Mondi remains so much more interesting than Royal Mail (or whatever they call themselves today)

I will let other experts write about the company I call Royal Wail, Henry the Eighth called The Royal Mail and apparently today it is known as International Distributions Services plc (IDS), which today seems quite good at strikes and anticipating higher losses. Apparently, “excluding any charges for voluntary redundancy costs…this may increase to around a £450 million loss if customers move volume away for longer periods following the initial disruption".  One for the experts to say the least…  Meanwhile, I am more interested in today’s update from the multinational packaging and paper group Mondi (MNDI). 

  • By Chris Bailey of Financial Orbit
  • 2022-10-14 09:27:22

The comedy of being a Carnival shareholder

I really do hope that you are not feeling too pessimistic about global financial markets and your portfolio.  Sadly, stuff does happen and what matters is always how you respond to such challenges.  Meanwhile in personal positions and investment choices I see that I get another opportunity to talk about and appraise Carnival (CCL), where frankly I would have been much, much wiser to have a holiday or three on the “6,465-passenger Carnival Mardi Gras, one of the largest cruise ships in service across all lines”, rather than holding shares in the company (whose US listed shares were at a share price last seen in 1993 yesterday afternoon)...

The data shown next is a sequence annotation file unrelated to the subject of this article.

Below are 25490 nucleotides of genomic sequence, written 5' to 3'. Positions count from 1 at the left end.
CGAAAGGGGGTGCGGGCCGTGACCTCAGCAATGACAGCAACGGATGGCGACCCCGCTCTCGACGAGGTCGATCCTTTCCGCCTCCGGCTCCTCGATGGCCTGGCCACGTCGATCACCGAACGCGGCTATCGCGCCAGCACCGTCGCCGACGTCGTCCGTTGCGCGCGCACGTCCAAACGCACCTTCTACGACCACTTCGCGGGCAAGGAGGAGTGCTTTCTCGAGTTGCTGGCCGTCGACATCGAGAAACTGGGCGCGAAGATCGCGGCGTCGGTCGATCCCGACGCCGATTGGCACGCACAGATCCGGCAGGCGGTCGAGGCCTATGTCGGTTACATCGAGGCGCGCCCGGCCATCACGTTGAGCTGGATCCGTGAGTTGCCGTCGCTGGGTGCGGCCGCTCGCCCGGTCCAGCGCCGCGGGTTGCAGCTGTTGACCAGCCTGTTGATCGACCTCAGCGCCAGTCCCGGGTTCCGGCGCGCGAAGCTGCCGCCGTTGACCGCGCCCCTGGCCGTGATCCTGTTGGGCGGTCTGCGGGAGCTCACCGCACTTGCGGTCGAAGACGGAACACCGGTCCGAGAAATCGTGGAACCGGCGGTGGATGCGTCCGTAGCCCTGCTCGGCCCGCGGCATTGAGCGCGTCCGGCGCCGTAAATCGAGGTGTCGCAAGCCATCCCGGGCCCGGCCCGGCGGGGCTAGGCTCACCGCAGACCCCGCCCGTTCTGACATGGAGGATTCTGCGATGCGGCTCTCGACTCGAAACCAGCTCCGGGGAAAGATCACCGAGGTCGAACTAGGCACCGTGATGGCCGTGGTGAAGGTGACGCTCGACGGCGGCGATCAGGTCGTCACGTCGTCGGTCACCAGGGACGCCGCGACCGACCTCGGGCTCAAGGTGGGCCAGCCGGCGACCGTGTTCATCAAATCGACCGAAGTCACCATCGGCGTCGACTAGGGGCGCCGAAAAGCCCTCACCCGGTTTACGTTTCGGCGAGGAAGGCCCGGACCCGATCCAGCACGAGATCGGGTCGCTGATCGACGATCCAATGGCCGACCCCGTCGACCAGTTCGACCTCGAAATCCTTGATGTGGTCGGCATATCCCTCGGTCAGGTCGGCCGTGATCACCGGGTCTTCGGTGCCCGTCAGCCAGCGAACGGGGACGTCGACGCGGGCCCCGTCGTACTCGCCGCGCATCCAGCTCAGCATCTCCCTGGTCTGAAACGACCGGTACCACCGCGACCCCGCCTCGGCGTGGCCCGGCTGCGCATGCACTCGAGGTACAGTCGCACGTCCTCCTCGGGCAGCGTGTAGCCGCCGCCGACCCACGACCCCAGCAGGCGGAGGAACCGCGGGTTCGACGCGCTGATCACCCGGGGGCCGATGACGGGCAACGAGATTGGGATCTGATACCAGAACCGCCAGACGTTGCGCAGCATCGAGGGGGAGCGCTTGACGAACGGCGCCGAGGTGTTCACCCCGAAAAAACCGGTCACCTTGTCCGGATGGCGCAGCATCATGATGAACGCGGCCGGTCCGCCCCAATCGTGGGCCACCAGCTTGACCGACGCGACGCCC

• By Chris Bailey of Financial Orbit
  • 2022-10-01 10:57:46

Should you be the CFO of Burberry or GSK?

Two stocks I do own in my pension fund portfolio are Burberry (BRBY) and GSK plc (GSK) but I see there has been a little bit of interesting interaction news between the two FTSE-100 names...